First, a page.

The closing arguments of the Vergara vs. California trial on Thursday painted two vastly different pictures of whether students are harmed by the job protections enjoyed by public school teachers.
“The statutes have a real and appreciable impact on the exercise of a fundamental right. And here that fundamental right is an equal shot at an education that will prepare one for life,” lawyer Ted Boutrous said to Judge Rolf Treu.
Boutrous is one of the lawyers representing nine California public school students who alleged in the lawsuit that led to the trial that their exposure to ineffective teachers denied them the state’s guarantee of an adequate education.
Boutrous reminded Judge Treu that his side questioned 30 witnesses over two months, including public school superintendents, teachers, parents, researchers and the student plaintiffs. Testimony showed, Boutrous said, that bad teachers aren’t fired early in their careers because the state’s seniority-based layoffs allow them to stay on the job. The granting of tenure and a complicated, costly firing process also keep bad teachers on the job, he said. Boutrous played a video of witness Raj Chetty, a Harvard economist.
“Having a highly effective teacher significantly improves children’s outcomes and having a highly ineffective teacher conversely does substantial harm,” Chetty said in the video.
Chetty had done a study tracking 2.5 million public school students, during and after their school careers, to find out the impact of teachers on students.
“This is hard data, it proves our case, it proves these students are being harmed throughout their lives and we request that the court put a stop to this by striking down these statutes,” Boutrous said.
The trial is being closely watched by many of the state’s top education and political leaders and is widely viewed as a bellwether case for public education reform efforts nationwide.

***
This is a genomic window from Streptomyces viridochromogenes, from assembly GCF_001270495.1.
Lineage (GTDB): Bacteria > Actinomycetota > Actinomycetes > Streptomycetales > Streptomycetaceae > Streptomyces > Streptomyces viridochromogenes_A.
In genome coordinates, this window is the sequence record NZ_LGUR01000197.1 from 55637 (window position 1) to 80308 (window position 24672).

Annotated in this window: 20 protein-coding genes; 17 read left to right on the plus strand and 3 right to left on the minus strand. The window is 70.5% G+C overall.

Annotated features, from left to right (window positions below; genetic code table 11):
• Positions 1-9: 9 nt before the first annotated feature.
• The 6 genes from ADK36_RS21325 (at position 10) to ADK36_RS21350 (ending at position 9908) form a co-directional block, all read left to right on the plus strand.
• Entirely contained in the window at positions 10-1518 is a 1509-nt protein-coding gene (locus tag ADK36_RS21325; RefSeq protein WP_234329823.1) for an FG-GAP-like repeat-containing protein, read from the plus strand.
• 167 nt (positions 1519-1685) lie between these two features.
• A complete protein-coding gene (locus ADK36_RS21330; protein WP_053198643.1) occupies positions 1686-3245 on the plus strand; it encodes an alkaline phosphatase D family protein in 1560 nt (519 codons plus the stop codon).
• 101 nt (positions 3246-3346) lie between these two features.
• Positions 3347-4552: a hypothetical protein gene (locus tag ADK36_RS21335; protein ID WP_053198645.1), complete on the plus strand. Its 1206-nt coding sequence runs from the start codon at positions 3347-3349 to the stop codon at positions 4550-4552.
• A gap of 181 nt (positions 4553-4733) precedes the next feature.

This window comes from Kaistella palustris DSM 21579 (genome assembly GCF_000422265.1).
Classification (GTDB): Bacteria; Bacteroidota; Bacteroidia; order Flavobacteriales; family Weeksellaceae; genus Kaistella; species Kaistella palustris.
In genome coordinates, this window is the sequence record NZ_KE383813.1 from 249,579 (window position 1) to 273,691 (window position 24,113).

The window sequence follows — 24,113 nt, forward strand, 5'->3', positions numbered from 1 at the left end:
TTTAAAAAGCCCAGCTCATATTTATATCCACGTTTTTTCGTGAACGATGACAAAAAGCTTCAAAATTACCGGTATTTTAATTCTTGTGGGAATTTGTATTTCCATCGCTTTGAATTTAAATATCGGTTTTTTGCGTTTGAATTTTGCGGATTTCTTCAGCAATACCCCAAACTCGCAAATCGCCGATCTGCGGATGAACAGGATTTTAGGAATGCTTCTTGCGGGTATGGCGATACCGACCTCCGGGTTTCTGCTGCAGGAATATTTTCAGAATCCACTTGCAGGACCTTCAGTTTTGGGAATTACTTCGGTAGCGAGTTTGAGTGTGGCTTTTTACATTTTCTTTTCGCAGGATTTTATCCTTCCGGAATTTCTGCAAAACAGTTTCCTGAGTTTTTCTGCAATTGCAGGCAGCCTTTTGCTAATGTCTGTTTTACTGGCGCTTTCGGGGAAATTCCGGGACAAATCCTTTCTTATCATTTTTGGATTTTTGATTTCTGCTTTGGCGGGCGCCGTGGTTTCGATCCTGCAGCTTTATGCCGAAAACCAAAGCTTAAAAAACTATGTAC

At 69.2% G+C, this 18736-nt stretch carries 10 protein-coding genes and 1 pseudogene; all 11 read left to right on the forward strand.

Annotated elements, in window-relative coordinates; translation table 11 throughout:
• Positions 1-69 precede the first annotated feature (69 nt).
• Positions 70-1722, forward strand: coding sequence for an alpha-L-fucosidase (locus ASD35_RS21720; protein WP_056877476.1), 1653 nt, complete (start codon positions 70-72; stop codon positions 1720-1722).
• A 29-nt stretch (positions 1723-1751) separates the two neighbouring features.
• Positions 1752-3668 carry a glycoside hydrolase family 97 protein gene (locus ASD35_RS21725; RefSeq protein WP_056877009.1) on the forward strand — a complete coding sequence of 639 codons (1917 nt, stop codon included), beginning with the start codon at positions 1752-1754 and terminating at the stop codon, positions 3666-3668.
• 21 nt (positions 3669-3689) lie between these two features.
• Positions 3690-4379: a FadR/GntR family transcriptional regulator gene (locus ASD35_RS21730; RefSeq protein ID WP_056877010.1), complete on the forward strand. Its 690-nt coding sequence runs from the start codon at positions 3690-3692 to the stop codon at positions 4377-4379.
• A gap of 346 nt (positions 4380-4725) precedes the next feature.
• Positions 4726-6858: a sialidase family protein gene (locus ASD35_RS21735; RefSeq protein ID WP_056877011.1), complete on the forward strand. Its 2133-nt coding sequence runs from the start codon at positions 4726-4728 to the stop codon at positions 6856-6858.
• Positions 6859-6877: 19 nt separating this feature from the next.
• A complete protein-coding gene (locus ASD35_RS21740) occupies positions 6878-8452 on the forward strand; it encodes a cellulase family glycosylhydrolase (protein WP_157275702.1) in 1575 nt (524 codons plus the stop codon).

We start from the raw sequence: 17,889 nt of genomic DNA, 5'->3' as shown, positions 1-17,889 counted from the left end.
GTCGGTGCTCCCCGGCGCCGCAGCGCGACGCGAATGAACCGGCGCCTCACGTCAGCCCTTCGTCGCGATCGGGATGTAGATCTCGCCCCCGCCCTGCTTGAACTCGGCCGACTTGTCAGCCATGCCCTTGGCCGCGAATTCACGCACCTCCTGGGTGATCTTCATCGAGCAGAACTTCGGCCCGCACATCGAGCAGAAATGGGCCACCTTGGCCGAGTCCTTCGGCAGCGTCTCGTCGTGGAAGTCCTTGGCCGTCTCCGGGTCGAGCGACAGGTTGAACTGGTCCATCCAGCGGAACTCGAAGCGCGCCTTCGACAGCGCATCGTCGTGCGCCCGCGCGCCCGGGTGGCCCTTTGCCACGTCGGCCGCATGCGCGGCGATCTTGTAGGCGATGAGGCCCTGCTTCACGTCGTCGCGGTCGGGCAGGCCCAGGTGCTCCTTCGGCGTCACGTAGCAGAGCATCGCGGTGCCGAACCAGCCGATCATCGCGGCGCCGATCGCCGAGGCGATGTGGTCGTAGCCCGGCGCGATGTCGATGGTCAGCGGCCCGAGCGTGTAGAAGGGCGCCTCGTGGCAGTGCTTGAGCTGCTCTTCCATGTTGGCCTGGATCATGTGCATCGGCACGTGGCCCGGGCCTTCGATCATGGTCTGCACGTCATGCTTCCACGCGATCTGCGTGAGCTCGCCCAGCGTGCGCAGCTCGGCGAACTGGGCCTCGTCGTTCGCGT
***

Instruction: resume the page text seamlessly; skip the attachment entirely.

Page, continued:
The roughly 80 people in the audience included former California Governor Pete Wilson and LA Unified Superintendent John Deasy, who’d testified for the plaintiffs that the teacher firing process is ineffective. The presidents of the state’s top teachers unions held press events before the proceedings, in which they said that this case is an effort to undermine teacher protections which are crucial to academic freedom and effectiveness.
Judge Rolf Treu underlined the high-stakes nature of the trial before the first lawyer spoke. He asked everyone in the courtroom to turn around and look at two paintings on the courtroom’s back wall, portraits of Judges Earl Warren and Donald Wright.
“Justice Warren wrote the decision in Brown vs. Board of Education. Justice Wright concurred and was chief justice when the Serrano versus Priest cases came down. Both decisions have an impact on what we’re doing here today,” he said.
The Serrano ruling, four decades ago, struck down as unconstitutional the state’s school funding method, which used local property taxes to fund local schools.
Plaintiffs’ lawyers argued during the trial that their case would have a far-reaching effect, just as the Serrano case did.
Deputy California Attorney General Susan Carson – defending the state’s laws against the suit - opened her side’s closing arguments by questioning the validity of using student test scores to measure whether a teacher is doing a good job.
“Aside from a handful of anecdotes, plaintiffs have primarily relied on value added methodology, VAM studies, conducted in LAUSD to establish that there are a significant number of grossly ineffective teachers throughout California,” she said.
Carson and her side’s lawyers argued during the trial that well-managed districts are already able to identify and fire bad teachers under the current system with teacher job protections in place.
Plaintiff Brandon DeBose, who had testified that he experienced teachers who insulted his abilities, is now on his way to graduating and going to college, along with other student plaintiffs in the case. That fact, according to comments by defendants’ lawyer Jim Finberg in his portion of closing arguments, underscores that the student plaintiffs did receive an adequate education, without any changes to teacher job protections.
“None of these plaintiffs suffered a real and appreciable harm and none of them faces imminent harm due to the challenged statutes,” Finberg said.
The Vergara trial is a bench trial, which means that Judge Treu - not a jury - will weigh the evidence and come up with a verdict. With the case adjourned on Thursday afternoon, the judge has up to 90 days after April 10 to make a ruling.